A 10-pack of Juicy Fruit gum was the first item scanned. In July of 1974, Steinberg’s Grocery Store in Montreal, Canada and Pathmark Store in Plainfield, New Jersey followed suit. They had their production scanning systems installed.

The grocery industry worked progressively for years to create the Universal Product Code. This would eventually turn into the modern-day Point of Sale System. Based on a trial period, using this type of a barcode system resulted in a lot of benefits.

Modern barcode scanners

Technology these days is fast-paced. Manufacturers make new products which they improve or update regularly. Demand plays an important role in change. The same factor has introduced in the market various types of every product. Barcode scanners are no exemption. Makers of readers become more innovative so their products can best the competition.

Today, there are scanners of different sizes. They also differ in uses and prices. These scanners serve a vast range of financial and organizational applications. These include pricing retail goods, performing organizational and logistical services, keeping track of shipments, and managing financial documents. Here are the different types of scanners:

Pen or Wand Scanner

This is the smaller type of barcode scanner. It looks and functions almost similarly like a pen or a wand. On its tip are a photodiode and a LED light. You wave the tip of the pen/wand over the barcode. Do this over the black and white bars illuminated by the LED light. The photodiode will then measure the light’s reflection. The read information is then transmitted to the host for processing.

Laser Scanner

This reader takes more precise and exact light readings. It prevents scanner errors or false positives. As the title suggests, this scanner works with a laser beam. The laser beam gets reflected off a mirror and then moved over the barcode.

The level of reflection gets measured and translated into digital signal readout. This reader can either be hand-held or you can mount it on a scanning unit. Laser scanners are becoming more popular and that’s why there are a lot of laser scanner product reviews available.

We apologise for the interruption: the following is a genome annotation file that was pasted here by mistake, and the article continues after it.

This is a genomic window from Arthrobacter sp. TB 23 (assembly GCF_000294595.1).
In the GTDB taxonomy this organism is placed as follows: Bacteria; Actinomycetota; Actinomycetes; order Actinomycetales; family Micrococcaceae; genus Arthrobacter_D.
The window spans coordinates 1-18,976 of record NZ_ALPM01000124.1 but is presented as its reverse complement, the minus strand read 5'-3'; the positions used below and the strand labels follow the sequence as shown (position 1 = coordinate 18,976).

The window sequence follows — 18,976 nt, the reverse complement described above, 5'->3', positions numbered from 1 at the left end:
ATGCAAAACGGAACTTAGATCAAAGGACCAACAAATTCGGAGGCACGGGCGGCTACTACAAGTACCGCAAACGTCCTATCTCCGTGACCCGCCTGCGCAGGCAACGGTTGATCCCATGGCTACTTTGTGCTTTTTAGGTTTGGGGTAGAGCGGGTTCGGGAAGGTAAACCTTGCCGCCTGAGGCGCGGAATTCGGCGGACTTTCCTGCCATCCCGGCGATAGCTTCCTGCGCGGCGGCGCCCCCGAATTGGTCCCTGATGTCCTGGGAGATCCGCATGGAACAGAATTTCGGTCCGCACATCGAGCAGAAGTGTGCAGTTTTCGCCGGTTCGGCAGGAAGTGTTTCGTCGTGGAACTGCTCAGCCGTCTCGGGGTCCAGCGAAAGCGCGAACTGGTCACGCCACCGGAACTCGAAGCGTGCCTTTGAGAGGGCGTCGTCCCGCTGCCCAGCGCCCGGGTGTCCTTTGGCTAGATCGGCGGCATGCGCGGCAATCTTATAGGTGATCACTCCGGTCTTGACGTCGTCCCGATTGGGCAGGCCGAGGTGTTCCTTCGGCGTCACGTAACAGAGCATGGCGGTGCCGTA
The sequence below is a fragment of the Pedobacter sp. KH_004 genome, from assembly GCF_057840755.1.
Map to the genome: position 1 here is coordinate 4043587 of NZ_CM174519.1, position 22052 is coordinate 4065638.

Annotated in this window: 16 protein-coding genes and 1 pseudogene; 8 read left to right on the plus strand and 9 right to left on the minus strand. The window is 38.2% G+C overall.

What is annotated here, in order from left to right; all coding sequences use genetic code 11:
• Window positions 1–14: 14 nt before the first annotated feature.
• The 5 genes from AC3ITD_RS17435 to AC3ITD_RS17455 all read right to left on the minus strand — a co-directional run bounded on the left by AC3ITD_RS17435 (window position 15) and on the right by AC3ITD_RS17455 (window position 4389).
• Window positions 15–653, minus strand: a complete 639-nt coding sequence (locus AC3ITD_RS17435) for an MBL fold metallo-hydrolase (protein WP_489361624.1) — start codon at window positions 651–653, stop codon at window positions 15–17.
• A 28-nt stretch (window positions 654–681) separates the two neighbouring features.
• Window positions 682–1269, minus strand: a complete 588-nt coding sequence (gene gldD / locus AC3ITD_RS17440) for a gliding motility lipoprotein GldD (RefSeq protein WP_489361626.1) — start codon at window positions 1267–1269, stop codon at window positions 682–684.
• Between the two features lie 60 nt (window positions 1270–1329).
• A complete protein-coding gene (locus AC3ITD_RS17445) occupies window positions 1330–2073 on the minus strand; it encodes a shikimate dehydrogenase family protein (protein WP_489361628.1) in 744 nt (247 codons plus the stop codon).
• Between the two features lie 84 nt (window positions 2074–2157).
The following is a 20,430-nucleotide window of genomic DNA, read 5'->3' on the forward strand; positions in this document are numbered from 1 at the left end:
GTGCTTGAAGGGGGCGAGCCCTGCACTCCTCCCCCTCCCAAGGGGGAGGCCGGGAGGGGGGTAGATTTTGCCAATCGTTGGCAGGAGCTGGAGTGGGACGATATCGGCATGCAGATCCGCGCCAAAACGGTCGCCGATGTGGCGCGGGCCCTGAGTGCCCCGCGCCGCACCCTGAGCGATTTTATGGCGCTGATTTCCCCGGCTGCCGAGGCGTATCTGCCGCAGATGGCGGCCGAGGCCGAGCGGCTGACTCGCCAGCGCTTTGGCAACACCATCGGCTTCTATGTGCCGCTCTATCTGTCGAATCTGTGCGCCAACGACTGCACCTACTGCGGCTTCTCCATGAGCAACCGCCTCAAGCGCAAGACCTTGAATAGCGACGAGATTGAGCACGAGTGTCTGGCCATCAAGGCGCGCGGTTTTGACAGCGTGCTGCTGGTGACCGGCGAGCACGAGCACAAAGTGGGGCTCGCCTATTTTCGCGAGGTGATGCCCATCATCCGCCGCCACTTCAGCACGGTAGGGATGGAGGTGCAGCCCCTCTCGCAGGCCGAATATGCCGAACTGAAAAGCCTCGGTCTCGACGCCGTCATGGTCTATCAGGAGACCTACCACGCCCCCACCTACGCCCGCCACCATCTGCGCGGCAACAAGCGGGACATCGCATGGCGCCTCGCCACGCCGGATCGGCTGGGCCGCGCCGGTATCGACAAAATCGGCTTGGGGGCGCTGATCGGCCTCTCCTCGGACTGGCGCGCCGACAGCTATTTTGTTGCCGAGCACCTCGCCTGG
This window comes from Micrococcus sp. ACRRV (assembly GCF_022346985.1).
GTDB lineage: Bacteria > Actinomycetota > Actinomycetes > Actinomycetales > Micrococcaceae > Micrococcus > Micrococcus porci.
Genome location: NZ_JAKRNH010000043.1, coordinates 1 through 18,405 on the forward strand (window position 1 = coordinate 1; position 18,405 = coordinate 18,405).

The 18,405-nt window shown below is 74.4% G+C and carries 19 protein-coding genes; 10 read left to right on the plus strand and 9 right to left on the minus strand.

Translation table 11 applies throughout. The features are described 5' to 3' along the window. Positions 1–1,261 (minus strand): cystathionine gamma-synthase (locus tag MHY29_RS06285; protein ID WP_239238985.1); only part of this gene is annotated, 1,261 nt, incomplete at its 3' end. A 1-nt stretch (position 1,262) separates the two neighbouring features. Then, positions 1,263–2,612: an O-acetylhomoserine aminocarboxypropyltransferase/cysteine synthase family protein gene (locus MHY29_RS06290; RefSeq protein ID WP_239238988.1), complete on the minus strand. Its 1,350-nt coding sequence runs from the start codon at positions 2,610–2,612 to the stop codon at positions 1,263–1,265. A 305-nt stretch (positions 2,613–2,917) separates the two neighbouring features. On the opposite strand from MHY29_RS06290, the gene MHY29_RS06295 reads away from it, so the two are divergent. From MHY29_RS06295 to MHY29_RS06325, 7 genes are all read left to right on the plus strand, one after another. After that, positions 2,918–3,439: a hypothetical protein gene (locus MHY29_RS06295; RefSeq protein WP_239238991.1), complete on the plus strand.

2D Camera Scanner

Barcodes involved with this reader do not contain black and white bars. Instead, the code is more like black and white spaces in 2D.

Standard machines are incapable to read these 2D codes. But these codes contain more information than its regular counterpart. Reading is almost similar though. The pen light flashes over the barcode. It takes a picture of the barcode and transmits it as a digital signal to the host which decodes the data.

Charge Coupled Device

This reader has hundreds of small LED lights aligned in a long row. These lights shine directly onto the code. Then a sensor measures the voltage of ambient light that is in front of each light bulb.

Barcode scanners have really come a long way since the introduction of their parent device in the 1950’s. It was even dubbed then as a technology of the future. Today, you can find their applications almost everywhere.

Early on, our older generations depended on dots and dashes. They read these dots and dashes then converted them into numbers. Today, scanners will do the job more effectively. They read black and white zebra lines. Then they transmit the data to a checkout terminal or computer for decoding.